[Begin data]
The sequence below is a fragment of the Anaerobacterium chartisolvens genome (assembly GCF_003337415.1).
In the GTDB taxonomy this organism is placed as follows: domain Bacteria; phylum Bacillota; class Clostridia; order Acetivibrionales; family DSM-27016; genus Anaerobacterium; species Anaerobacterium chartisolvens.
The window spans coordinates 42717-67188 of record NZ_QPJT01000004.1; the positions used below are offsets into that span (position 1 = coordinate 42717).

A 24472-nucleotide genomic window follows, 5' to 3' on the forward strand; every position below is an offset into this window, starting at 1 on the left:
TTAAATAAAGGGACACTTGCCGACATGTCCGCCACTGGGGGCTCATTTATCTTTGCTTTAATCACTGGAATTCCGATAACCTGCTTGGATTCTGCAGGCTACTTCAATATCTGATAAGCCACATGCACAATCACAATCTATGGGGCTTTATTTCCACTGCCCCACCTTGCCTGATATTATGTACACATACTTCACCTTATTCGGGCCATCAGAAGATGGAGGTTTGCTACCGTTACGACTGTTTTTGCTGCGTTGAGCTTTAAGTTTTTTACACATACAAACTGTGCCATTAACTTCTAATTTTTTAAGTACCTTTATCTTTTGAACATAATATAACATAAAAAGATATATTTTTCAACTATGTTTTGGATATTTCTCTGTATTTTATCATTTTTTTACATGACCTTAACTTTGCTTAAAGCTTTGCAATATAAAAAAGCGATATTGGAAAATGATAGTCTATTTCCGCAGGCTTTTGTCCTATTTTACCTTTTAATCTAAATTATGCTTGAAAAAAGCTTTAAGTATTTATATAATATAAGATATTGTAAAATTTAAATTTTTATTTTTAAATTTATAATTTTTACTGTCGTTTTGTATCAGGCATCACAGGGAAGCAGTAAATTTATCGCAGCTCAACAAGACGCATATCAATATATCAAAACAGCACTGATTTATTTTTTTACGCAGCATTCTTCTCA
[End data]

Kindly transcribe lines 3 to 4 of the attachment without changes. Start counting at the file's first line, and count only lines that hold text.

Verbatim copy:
The window spans coordinates 42717-67188 of record NZ_QPJT01000004.1; the positions used below are offsets into that span (position 1 = coordinate 42717).

A 24472-nucleotide genomic window follows, 5' to 3' on the forward strand; every position below is an offset into this window, starting at 1 on the left: